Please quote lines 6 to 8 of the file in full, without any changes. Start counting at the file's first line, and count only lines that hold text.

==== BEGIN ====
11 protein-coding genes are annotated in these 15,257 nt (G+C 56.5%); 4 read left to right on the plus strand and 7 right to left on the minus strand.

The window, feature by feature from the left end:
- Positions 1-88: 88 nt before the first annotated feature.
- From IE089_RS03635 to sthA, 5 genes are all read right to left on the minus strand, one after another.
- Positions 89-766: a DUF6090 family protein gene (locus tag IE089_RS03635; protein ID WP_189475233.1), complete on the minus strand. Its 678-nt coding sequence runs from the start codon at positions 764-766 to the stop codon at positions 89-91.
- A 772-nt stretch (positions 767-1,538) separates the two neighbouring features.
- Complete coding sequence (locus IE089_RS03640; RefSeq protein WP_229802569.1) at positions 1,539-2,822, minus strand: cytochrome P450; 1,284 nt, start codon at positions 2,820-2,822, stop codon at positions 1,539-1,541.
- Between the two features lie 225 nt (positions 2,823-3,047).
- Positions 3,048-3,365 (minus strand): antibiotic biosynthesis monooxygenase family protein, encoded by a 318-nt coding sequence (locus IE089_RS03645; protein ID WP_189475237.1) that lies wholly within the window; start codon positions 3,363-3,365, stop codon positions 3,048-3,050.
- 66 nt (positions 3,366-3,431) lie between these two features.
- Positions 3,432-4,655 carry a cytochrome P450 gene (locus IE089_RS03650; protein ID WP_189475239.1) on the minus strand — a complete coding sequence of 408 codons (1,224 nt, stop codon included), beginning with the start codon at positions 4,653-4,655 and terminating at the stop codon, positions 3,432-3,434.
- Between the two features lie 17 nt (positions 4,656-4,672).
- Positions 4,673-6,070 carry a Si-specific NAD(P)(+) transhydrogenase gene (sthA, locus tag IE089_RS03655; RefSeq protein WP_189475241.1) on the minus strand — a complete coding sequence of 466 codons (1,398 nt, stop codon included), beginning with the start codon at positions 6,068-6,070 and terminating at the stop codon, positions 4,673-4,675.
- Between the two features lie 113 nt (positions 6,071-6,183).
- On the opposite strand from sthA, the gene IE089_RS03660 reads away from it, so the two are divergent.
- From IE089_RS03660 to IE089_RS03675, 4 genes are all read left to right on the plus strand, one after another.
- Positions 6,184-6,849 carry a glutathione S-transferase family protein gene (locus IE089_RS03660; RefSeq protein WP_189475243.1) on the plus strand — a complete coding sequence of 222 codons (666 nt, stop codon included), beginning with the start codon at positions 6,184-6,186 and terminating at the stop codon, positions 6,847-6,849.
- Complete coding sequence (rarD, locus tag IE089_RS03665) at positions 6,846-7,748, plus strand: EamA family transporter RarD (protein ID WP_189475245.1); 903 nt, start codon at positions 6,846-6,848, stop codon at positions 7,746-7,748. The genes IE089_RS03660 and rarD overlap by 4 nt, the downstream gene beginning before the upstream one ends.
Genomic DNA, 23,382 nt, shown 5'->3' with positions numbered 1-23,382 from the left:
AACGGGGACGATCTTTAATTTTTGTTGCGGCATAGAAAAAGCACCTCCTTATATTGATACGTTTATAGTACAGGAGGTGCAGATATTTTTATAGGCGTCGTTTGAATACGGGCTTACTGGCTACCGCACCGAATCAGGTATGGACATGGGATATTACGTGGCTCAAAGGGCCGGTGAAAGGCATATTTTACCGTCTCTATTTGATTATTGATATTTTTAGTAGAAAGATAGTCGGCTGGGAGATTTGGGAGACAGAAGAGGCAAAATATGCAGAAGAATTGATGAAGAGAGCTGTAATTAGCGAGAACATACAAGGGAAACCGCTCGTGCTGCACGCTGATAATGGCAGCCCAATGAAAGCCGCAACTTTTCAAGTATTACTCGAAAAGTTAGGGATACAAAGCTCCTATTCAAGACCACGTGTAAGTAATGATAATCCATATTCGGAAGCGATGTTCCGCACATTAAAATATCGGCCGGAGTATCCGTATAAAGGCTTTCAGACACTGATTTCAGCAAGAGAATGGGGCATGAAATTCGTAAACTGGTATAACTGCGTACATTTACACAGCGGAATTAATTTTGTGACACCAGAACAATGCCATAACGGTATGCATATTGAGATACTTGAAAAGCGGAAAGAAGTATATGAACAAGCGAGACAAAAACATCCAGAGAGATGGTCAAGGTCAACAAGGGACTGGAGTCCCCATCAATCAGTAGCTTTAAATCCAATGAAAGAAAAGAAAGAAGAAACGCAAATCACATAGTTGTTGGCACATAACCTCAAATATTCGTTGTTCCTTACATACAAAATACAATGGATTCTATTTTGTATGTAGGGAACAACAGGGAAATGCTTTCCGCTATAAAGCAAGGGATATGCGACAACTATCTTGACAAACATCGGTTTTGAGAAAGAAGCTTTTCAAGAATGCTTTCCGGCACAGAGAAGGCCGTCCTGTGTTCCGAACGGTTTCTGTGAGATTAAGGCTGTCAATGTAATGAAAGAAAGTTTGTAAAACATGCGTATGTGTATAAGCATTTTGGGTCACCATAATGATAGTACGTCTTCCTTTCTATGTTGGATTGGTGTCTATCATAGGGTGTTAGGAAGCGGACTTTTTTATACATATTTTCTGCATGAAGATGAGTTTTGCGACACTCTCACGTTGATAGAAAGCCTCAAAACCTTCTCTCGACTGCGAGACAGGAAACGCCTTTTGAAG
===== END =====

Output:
- A 772-nt stretch (positions 767-1,538) separates the two neighbouring features.
- Complete coding sequence (locus IE089_RS03640; RefSeq protein WP_229802569.1) at positions 1,539-2,822, minus strand: cytochrome P450; 1,284 nt, start codon at positions 2,820-2,822, stop codon at positions 1,539-1,541.
- Between the two features lie 225 nt (positions 2,823-3,047).